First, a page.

The Hunger Games: Animalitos Edition

38 Animals. A 30X payoff. A grim wager of hunger stalks “Los Animalitos” —the new lottery craze taking Venezuela’s desperate people by storm.

Here’s how it works. There’s a little board with 38 “little animals” on it. Each animalito has a number. If you pick the right one, you win: the payoff is 30 times your original bet. Put 1,000 bolivars on the little camel and if it shows up, you go home with Bs.30,000. You can bet on as many animals as you want.

Los Animalitos is all the rage. I hear people of all ages talking about it everywhere I go: workers, old ladies, housewives, kids. Even the Mangokistan resistencia guys were talking about it.

A statistician will tell you the house can expect to pocket 21% of the total gambled. For players, the expected return is negative. As with all lotteries, this one is rigged.

My neighborhood in Puerto Ordaz is the Las Vegas of lottery agencies, there’s a place selling Animalitos in every direction. Walking two blocks from my front door, I counted 13 places where they sell the game. Not all were lottery agencies though, some food stores are adding a second cashier to sell los animalitos too.

A while ago, I noticed that some clothing and electronics stores had started selling food. That makes sense: amid an economic cataclysm, people are spending only on absolute necessities. I thought that was rock-bottom, until we hit a new rock-bottom, that is: now, stores are switching from food to selling animalitos.

Even the Mangokistan resistencia guys were talking about it.

At 10 a.m. one recent morning, I went to a lottery agency to check it out: two cashiers protected by security glass. The glass was behind a metal grid for extra protection.

There was no line, but there were four people staring at a bulletin board with a bunch of papers pinned on it. Not previous results, but pieces of papers with what seemed to be clues about the next numbers to come up good. The numbers were arranged in a pyramid, on a grid, and appeared hidden in a caricature. It seemed silly to me that a number to win the lottery would be pinned to a board at the same lottery agency that sells you the ticket, but there they were four adults with their eyes fixed on it, looking for clues.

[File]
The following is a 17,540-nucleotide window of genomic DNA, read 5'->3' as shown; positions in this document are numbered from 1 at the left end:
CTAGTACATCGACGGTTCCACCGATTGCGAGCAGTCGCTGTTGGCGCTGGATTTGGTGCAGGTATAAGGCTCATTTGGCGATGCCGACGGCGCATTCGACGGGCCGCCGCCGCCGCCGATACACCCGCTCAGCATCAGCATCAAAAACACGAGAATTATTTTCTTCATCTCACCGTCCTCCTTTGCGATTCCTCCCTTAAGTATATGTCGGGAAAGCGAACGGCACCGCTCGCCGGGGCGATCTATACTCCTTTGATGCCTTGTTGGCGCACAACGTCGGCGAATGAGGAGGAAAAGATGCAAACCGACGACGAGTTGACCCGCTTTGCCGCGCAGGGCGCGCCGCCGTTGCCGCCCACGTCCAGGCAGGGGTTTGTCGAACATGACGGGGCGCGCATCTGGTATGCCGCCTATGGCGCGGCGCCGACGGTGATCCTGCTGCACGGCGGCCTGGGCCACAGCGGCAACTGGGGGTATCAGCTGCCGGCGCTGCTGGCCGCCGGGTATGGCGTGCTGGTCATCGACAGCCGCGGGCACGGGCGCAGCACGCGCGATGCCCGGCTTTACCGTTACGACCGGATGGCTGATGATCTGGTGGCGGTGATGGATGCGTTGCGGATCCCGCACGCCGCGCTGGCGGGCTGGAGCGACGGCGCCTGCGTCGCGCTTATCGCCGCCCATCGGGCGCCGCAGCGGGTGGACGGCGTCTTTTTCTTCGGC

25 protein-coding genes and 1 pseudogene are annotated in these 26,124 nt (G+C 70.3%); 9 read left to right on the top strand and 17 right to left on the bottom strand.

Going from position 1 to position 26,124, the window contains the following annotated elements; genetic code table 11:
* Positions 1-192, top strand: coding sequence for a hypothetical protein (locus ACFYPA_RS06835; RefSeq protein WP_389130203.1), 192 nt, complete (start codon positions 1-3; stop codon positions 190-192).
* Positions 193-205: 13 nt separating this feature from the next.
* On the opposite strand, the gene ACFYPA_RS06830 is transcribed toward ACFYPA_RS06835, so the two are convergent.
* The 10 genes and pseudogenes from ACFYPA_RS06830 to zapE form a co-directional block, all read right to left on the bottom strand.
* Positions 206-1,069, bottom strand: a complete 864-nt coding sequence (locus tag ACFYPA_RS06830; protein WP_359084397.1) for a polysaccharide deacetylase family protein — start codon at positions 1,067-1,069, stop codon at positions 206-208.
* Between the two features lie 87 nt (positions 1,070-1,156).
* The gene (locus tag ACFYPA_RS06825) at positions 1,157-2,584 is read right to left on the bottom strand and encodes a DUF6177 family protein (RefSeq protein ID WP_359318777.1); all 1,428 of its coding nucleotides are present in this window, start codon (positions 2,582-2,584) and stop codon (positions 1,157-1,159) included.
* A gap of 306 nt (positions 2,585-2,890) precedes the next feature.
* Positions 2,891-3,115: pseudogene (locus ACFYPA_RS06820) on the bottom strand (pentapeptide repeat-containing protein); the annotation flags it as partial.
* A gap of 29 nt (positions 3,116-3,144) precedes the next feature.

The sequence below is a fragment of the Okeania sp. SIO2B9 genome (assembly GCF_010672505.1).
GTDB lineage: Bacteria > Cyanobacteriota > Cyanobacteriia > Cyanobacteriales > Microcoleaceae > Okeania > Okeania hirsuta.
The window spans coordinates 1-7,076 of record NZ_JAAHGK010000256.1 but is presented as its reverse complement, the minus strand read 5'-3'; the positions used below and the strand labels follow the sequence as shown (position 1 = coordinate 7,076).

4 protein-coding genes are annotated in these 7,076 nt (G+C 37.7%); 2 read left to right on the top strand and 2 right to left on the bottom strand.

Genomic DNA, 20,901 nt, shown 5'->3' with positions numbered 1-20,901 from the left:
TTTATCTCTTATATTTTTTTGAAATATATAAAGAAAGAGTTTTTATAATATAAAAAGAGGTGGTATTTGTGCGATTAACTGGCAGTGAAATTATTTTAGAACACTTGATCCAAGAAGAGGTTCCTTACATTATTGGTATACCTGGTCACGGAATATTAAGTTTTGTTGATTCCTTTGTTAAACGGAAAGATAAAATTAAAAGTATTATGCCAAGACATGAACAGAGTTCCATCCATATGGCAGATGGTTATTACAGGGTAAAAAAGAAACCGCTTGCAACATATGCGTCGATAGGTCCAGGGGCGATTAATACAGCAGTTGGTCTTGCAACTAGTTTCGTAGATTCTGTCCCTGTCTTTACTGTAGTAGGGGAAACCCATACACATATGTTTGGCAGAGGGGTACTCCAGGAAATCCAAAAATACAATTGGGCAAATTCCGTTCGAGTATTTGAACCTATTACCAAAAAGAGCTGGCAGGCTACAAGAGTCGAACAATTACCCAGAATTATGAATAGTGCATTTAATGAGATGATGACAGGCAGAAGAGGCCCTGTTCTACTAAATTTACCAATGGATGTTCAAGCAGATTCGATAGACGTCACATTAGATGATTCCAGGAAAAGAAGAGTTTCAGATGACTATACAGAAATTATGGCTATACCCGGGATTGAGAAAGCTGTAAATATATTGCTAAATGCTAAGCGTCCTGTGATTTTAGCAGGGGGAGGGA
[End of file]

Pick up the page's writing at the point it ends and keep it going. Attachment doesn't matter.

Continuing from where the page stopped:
There was a lady looking at the animals and scribbling numbers on a piece of paper. She seemed like an expert at this, so I asked her for guidance.

“Which animalito should I play?”

Ay mijo, I don’t know, I’ve been losing for months.”

“Really? I’ve never played, so I’m really lost, what are all those numbers?”

“This one and this one turned up this morning” she points at numbers on the board, “so the next one should be in between these right here.”

I asked her what she would play, and she showed me the piece of paper she had. She had already played 13 numbers, and had spent Bs. 8,100 on them.

“Whoa, that’s a lot, what are you going to do with the money If you win?”

“I’ll help my grandchildren, they need me so much. Who knows, maybe God will help me, if the person that’s running this game will…”

The results would be published in half an hour, and she was just looking at the numbers to see if she could figure out some kind of pattern.

The monkey was her favorite.

She sounded really worried, and I just didn’t dare to dig deeper. This game is thriving on people’s desperation. Some are using it as a last resource to round out dinner or make ends meet.

I’ll help my grandchildren, they need me so much. Who knows, maybe God will help me.

I still wasn’t sure about my choice, so I went on to the next lottery agency. Two old men were speculating that the numbers had been coming out in ascending order: the 16 came out, and after that the 17, so the next would be the 18. A lady in her mid-thirties was looking at a picture of a roulette with the numbers of the animals on it.

I went to the next lottery agency (there’s no shortage, I’m telling you) and that’s where I found five kids dressed in rags buying numbers. They must have been around 7 years old. I tried to talk to them, but they were in a hurry. It’s illegal for kids to play the lottery, so they just bought the numbers and disappeared running with the tickets. All they told me is that I should play the horse.

I decided to go with the dog. Bs.100, the minimum bet.

A whole lore has developed around the numbers. Apparently, the scorpion stings twice: it’s liable to come out twice in a row. People swear to God that some days only animals from Africa appear, or water animals, or the zodiac.

Of course, all of this is bunk: as with any lottery, this one is purely random. Even if there had been a pattern to be discerned, the people I saw trying their hand at it were no Alan Turing. Still, they poured their souls into looking for some kind of theme, trying to figure out what the pattern might be.

There are people on social media selling the data for the next numbers for Bs.15,000. It’s a pathetic scam: if you really knew the next numbers, why wouldn’t you just bet on them? Still, desperate people are easy pickings… and picked over they will be.

This phenomenon has been flying under the radar. The media hasn’t really caught on. Luis Carlos —always ahead of the curve— mentioned it on Twitter, and he got people from Maturin, Sucre, and Guárico complaining about how widespread it has become in those places, too.

Predictably, I lost. It was the goat that day.

I kind of want to go and give it another shot, though. That’s the way lotteries work. I’m getting my reward system tickled or something.

Lotteries plus crisis is a dangerous formula, though. I know that goat meant dinner for a few people in Puerto Ordaz that day… and hunger for 38 others.

I’m just glad my chances of getting dinner are better than 1 in 38.

Carlos Hernández

Ciudad Guayana economist moonlighting as the keyboardist of a progressive power metal band. Carlos knows how to play Truco. 4 8 15 16 23 42